Tag Archives: nfl

NFL Replays and the Chi-Squared Distribution

OK, I’ll admit the blog has been sports-heavy lately.  Now that the Super Bowl is over, hopefully I can diversify some.  But for now, one last football example…

This week, the sports blog Deadspin featured an article titled: “Does The Success Of An NFL Replay Challenge Depend On Which TV Network Is Broadcasting The Game?”   From the title, I was immediately hooked, since this exactly the type of question we ask in AP Stats when discussing chi-squared distributions.  (Web note: while this particular article is fairly vanilla, linking to this site at school is not recommended, as Deadspin often contains not-safe-for-school content.)

The article nicely summarizes the two resolution types used in NFL broadcasts, and the overturn/confirmation rates for replay  challenges in both groups.  For us stat folks, the only omission here is the disaggregated data.  I contacted the author a few days ago with a request for the data, and have yet to receive a response.  But playing around with Excel some, and assuming the “p-value” later quoted in the article, we can narrow in on the possibilities.  The graph below summarizes a data set which fit the conditions and conclusions set forth in the article.

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By the time Chi-Squared distributions are covered in AP Stats, students have been exposed to all 4 of the broad conceptual themes in detail.  We can explore each of them in this article:

  • Exploring data:  What are the explanatory and response variables?  What graphical display is appropriate for summarizing the data?
  • Sampling and Experimentation:  How was this data collected?  What sampling techniques were used?  What conclusions will we be able to reach using complete data from just one year?
  • Anticipating Patterns:  Could the difference between the replay  overturn rates have plausibly occurred by chance?  Can we conduct a simulation for both types of  replay systems?
  • Statistical Inference:  What hypothesis test is appropriate here?  Are conditions for a chi-squared test met?

The author’s conclusions present an opportunity to have a  class discussion on communicating results clearly.  First, consider this statement about the  chi-squared test:

“A chi-square analysis of the results suggested those  differences had an 87 percent chance of being related to the video format, and a 13 percent chance of being random. Science prefers results that clear a 95 percent cutoff.”

Having students dissect those sentences, and working in groups to re-write them would be a worthwhile exercise.  Do these results allow us to conclude that  broadcast resolution is a factor in replay challenge success?  Has the author communicated the concept of p-value correctly?  What would we need to do differently in order  to “prove” a cause-effect relationship here?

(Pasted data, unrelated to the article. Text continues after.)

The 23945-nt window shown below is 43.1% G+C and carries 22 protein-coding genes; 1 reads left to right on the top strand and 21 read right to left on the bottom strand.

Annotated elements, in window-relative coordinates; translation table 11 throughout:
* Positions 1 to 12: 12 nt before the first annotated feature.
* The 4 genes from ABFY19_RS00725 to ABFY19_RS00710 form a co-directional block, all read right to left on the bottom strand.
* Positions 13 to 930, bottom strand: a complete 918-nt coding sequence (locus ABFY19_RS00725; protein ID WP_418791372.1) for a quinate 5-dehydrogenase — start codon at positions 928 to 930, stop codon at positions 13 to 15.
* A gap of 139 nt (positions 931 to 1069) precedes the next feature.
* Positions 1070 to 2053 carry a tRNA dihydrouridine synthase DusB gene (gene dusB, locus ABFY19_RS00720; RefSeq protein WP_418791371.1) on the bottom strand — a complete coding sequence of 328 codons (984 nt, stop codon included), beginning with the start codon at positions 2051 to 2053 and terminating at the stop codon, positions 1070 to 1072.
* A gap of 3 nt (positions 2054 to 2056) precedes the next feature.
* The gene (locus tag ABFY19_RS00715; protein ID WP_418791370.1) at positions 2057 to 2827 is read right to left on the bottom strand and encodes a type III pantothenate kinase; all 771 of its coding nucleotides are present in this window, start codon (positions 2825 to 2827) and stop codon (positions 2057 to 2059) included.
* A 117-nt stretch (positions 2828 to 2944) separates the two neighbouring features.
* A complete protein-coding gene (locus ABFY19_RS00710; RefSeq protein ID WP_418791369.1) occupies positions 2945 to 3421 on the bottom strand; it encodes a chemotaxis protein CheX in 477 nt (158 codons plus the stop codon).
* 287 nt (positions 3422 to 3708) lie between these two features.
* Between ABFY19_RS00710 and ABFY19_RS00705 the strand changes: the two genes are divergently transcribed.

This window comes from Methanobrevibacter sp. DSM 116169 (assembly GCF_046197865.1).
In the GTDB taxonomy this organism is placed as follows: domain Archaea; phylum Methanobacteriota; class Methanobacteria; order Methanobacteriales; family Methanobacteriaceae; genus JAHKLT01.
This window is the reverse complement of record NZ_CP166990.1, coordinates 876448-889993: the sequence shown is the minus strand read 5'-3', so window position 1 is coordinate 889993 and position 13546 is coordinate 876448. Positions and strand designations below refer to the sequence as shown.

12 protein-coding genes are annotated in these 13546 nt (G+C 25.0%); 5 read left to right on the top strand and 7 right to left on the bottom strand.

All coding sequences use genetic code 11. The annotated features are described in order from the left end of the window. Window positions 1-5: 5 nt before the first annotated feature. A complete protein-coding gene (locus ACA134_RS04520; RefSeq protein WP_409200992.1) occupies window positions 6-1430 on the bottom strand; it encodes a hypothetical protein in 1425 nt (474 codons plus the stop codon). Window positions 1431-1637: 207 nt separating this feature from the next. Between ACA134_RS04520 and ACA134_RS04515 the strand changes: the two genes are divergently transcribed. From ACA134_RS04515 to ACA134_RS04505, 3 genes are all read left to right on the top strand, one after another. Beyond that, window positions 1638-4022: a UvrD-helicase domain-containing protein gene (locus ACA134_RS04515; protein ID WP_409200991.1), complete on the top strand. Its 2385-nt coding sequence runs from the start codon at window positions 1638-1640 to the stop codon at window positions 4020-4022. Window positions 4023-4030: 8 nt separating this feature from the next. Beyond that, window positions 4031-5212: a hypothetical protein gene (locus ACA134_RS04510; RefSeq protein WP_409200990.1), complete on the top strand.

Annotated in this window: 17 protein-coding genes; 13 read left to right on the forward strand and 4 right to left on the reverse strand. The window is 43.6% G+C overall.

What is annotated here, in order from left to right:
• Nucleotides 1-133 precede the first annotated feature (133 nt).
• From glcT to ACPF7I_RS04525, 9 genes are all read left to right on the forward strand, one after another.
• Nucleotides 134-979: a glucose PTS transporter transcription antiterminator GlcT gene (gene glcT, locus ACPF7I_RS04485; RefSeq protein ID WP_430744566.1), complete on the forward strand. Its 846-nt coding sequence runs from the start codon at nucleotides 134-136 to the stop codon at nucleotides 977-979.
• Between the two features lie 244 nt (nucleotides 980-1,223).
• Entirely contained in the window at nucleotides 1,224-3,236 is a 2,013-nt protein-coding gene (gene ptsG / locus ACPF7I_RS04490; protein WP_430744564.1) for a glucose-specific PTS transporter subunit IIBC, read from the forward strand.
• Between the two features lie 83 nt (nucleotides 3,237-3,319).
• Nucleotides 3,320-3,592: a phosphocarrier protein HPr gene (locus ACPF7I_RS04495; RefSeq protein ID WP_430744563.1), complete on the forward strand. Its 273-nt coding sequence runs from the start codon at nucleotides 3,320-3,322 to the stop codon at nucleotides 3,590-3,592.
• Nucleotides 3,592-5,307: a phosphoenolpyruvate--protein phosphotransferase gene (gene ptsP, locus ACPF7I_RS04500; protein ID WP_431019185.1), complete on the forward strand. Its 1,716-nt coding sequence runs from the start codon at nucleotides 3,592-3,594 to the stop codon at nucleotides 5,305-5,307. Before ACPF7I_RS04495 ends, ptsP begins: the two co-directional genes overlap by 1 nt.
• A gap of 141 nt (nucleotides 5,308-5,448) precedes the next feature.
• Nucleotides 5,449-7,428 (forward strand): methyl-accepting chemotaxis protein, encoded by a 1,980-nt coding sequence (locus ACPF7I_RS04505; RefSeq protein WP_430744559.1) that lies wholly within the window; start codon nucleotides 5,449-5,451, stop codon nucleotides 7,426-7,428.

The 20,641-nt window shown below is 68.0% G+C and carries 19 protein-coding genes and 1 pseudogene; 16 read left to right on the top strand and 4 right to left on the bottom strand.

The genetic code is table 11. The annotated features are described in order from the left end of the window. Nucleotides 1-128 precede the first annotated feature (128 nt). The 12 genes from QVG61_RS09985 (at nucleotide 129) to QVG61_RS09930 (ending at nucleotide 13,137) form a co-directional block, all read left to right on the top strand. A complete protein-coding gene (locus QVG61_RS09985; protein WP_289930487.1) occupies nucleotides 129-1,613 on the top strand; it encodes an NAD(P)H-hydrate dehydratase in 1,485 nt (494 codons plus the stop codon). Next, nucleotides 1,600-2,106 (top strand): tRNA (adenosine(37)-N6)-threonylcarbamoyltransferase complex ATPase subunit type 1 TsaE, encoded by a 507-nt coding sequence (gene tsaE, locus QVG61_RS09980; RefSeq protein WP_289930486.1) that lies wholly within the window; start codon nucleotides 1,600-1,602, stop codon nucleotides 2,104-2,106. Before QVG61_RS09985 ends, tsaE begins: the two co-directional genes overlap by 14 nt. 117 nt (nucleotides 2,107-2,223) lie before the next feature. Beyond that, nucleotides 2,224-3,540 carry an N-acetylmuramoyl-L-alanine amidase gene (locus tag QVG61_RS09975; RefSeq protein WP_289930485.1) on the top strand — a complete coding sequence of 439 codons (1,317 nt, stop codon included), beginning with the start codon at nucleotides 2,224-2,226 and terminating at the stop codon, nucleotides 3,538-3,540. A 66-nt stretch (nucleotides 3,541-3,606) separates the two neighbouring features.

One final thought.  While  I can’t be sure if my raw data is correct, the data seem to suggest that broadcasts in 720p (Fox and ESPN) have more challenges overall than 1080i (CBS, NBC).  And it seems to be quite a difference.  Can anyone provide plausible  reasons for this, as I am struggling with it.

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May The Best Team Win?

Driving home today, there was an interesting discussion on sports-talk radio about championship teams in various sports. The genesis of the discussion was the lingering anger/disappointment/jealousy we Phillies fans harbor over the Saint Louis Cardinals winning the World Series this year (the stereotype is true….we are generally angry people). Despite having the best regular-season record, and the best record in team history, the Phillies were out in the first round.

Part of the discussion centered around the wild-card in baseball, and how the introduction of the wild-card (and more next year), makes it far more difficult for the “best” team to win. This stands in contrast to the NBA, where the best team is not often upset early, and the NFL, where the byes give a large advantage to top teams.

So, what does the data suggest? Coming home, I looked up the champions for the past 25 years in all 4 major (yes, hockey counts….so shut it!) sports. I also did a quick check and found the team’s regular season ranks, according to wins (or points, in hockey). Here’s what we get:

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Some interesting trends here. The host on my local sports-radio channel was making a compelling argument this it is easier to win if you are a top team in the NBA, and the numbers bear that out.  Also, note how poorly the team with the best regular-season record in major league baseball fares.

Math-wise, what can we do with this data? The chart has some nice talking points for conditional probability:

  • What is the probability you win the NBA title, give that you are the top seed?
  • What is the probability you were the top team, given that you won the World Series?
  • What is the probability you were the #2-4 seed, if you won the Stanley Cup?

What else can you do with this?